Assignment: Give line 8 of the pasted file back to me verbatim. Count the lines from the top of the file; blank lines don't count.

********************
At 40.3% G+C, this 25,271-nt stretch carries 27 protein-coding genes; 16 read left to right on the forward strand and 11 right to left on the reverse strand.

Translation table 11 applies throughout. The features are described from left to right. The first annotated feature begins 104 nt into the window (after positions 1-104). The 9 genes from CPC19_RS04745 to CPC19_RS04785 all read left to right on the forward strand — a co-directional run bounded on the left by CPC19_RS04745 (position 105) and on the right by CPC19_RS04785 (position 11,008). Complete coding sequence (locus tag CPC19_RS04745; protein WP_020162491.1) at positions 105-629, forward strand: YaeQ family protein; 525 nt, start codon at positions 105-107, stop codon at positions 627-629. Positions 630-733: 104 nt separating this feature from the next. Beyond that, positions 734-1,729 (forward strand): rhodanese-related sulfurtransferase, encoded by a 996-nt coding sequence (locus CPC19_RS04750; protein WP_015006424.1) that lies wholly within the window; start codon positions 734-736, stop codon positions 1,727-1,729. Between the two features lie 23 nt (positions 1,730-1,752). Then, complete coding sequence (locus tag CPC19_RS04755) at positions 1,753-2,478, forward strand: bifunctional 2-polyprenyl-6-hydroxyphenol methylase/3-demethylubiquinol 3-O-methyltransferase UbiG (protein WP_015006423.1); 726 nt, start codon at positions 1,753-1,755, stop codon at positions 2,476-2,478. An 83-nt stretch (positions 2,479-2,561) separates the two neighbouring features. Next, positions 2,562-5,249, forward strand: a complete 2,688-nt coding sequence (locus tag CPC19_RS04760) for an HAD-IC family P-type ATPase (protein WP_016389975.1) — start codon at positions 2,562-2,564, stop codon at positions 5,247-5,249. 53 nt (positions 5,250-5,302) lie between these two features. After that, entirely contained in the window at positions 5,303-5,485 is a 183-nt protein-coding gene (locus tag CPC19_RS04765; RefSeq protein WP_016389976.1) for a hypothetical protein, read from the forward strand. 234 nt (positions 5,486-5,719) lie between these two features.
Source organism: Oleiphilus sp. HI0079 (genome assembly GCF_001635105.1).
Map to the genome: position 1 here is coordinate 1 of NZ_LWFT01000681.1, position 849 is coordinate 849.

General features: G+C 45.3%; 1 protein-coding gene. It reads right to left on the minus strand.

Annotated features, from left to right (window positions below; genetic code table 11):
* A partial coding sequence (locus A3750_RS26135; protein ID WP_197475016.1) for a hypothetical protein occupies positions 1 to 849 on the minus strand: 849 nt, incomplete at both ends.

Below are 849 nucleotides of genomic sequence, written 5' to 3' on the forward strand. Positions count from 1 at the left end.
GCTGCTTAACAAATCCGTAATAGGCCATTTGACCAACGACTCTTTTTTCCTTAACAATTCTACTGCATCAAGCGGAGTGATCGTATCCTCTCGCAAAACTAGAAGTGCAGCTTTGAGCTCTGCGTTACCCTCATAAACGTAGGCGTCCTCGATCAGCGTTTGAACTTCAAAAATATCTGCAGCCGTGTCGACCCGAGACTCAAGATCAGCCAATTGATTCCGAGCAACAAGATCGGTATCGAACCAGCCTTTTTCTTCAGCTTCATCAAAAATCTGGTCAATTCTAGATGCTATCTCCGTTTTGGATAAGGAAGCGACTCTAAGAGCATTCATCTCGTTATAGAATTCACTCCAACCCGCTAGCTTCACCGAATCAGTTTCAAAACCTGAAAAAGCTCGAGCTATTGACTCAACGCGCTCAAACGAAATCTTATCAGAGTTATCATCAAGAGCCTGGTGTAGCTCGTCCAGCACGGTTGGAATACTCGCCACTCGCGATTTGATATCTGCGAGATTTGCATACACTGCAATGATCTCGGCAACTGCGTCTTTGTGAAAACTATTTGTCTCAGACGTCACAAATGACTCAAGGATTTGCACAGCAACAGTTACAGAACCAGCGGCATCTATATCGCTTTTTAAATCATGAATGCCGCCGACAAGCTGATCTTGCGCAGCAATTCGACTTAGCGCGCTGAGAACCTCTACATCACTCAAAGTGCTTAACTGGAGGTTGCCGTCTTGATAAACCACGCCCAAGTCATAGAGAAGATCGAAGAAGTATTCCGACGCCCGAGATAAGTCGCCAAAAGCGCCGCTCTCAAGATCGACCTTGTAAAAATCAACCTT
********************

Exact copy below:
Below are 849 nucleotides of genomic sequence, written 5' to 3' on the forward strand. Positions count from 1 at the left end.